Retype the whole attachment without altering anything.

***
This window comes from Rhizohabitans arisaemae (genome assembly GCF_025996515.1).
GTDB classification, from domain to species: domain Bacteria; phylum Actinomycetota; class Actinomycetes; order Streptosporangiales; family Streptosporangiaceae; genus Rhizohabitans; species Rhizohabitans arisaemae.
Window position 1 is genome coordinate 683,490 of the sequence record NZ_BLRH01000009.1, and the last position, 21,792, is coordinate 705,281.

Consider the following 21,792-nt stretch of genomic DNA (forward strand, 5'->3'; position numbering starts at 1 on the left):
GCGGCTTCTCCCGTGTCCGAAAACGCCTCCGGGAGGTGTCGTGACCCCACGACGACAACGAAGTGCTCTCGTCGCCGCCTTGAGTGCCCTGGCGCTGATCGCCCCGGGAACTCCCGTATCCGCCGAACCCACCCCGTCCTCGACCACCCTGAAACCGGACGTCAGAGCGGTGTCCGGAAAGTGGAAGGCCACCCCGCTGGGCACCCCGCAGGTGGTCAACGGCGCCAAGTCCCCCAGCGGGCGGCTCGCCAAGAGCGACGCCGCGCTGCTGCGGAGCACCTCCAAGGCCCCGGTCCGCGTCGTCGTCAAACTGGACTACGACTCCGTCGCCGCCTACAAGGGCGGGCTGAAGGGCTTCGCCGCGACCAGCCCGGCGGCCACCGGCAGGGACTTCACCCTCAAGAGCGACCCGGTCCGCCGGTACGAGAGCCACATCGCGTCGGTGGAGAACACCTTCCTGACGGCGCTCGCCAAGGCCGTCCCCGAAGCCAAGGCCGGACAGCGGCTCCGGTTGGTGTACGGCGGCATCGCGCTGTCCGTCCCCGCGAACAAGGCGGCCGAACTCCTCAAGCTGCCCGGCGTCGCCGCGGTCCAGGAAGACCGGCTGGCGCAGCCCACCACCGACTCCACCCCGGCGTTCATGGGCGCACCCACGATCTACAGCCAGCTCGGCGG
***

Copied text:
This window comes from Rhizohabitans arisaemae (genome assembly GCF_025996515.1).
GTDB classification, from domain to species: domain Bacteria; phylum Actinomycetota; class Actinomycetes; order Streptosporangiales; family Streptosporangiaceae; genus Rhizohabitans; species Rhizohabitans arisaemae.
Window position 1 is genome coordinate 683,490 of the sequence record NZ_BLRH01000009.1, and the last position, 21,792, is coordinate 705,281.

Consider the following 21,792-nt stretch of genomic DNA (forward strand, 5'->3'; position numbering starts at 1 on the left):
GCGGCTTCTCCCGTGTCCGAAAACGCCTCCGGGAGGTGTCGTGACCCCACGACGACAACGAAGTGCTCTCGTCGCCGCCTTGAGTGCCCTGGCGCTGATCGCCCCGGGAACTCCCGTATCCGCCGAACCCACCCCGTCCTCGACCACCCTGAAACCGGACGTCAGAGCGGTGTCCGGAAAGTGGAAGGCCACCCCGCTGGGCACCCCGCAGGTGGTCAACGGCGCCAAGTCCCCCAGCGGGCGGCTCGCCAAGAGCGACGCCGCGCTGCTGCGGAGCACCTCCAAGGCCCCGGTCCGCGTCGTCGTCAAACTGGACTACGACTCCGTCGCCGCCTACAAGGGCGGGCTGAAGGGCTTCGCCGCGACCAGCCCGGCGGCCACCGGCAGGGACTTCACCCTCAAGAGCGACCCGGTCCGCCGGTACGAGAGCCACATCGCGTCGGTGGAGAACACCTTCCTGACGGCGCTCGCCAAGGCCGTCCCCGAAGCCAAGGCCGGACAGCGGCTCCGGTTGGTGTACGGCGGCATCGCGCTGTCCGTCCCCGCGAACAAGGCGGCCGAACTCCTCAAGCTGCCCGGCGTCGCCGCGGTCCAGGAAGACCGGCTGGCGCAGCCCACCACCGACTCCACCCCGGCGTTCATGGGCGCACCCACGATCTACAGCCAGCTCGGCGG